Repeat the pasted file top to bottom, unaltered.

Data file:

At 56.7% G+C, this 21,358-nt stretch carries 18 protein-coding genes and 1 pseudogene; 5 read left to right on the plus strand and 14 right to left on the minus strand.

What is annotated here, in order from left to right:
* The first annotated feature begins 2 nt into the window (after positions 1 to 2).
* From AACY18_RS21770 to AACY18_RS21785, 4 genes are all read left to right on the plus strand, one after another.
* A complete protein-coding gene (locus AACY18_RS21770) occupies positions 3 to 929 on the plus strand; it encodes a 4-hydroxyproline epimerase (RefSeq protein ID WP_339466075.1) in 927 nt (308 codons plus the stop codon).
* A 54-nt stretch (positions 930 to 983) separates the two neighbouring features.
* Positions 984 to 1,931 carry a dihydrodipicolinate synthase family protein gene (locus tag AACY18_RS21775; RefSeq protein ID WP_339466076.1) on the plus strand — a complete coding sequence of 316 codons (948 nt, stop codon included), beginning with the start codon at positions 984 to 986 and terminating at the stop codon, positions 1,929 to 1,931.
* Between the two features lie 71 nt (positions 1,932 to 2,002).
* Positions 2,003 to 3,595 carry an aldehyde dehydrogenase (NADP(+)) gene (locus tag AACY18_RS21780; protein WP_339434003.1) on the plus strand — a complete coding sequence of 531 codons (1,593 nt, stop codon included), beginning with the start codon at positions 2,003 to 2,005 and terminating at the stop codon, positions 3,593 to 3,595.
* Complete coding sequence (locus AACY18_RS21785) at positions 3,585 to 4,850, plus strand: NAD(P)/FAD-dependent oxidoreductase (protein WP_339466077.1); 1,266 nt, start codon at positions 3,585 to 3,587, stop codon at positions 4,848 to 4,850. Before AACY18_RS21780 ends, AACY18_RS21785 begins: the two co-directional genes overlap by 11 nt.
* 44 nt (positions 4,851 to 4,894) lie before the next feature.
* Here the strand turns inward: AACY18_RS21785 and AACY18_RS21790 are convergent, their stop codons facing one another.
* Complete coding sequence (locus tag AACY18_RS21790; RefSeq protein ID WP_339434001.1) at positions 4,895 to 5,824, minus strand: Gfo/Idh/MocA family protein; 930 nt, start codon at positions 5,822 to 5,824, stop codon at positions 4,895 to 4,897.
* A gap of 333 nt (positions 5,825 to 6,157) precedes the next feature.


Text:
At 56.7% G+C, this 21,358-nt stretch carries 18 protein-coding genes and 1 pseudogene; 5 read left to right on the plus strand and 14 right to left on the minus strand.

What is annotated here, in order from left to right:
* The first annotated feature begins 2 nt into the window (after positions 1 to 2).
* From AACY18_RS21770 to AACY18_RS21785, 4 genes are all read left to right on the plus strand, one after another.
* A complete protein-coding gene (locus AACY18_RS21770) occupies positions 3 to 929 on the plus strand; it encodes a 4-hydroxyproline epimerase (RefSeq protein ID WP_339466075.1) in 927 nt (308 codons plus the stop codon).
* A 54-nt stretch (positions 930 to 983) separates the two neighbouring features.
* Positions 984 to 1,931 carry a dihydrodipicolinate synthase family protein gene (locus tag AACY18_RS21775; RefSeq protein ID WP_339466076.1) on the plus strand — a complete coding sequence of 316 codons (948 nt, stop codon included), beginning with the start codon at positions 984 to 986 and terminating at the stop codon, positions 1,929 to 1,931.
* Between the two features lie 71 nt (positions 1,932 to 2,002).
* Positions 2,003 to 3,595 carry an aldehyde dehydrogenase (NADP(+)) gene (locus tag AACY18_RS21780; protein WP_339434003.1) on the plus strand — a complete coding sequence of 531 codons (1,593 nt, stop codon included), beginning with the start codon at positions 2,003 to 2,005 and terminating at the stop codon, positions 3,593 to 3,595.
* Complete coding sequence (locus AACY18_RS21785) at positions 3,585 to 4,850, plus strand: NAD(P)/FAD-dependent oxidoreductase (protein WP_339466077.1); 1,266 nt, start codon at positions 3,585 to 3,587, stop codon at positions 4,848 to 4,850. Before AACY18_RS21780 ends, AACY18_RS21785 begins: the two co-directional genes overlap by 11 nt.
* 44 nt (positions 4,851 to 4,894) lie before the next feature.
* Here the strand turns inward: AACY18_RS21785 and AACY18_RS21790 are convergent, their stop codons facing one another.
* Complete coding sequence (locus tag AACY18_RS21790; RefSeq protein ID WP_339434001.1) at positions 4,895 to 5,824, minus strand: Gfo/Idh/MocA family protein; 930 nt, start codon at positions 5,822 to 5,824, stop codon at positions 4,895 to 4,897.
* A gap of 333 nt (positions 5,825 to 6,157) precedes the next feature.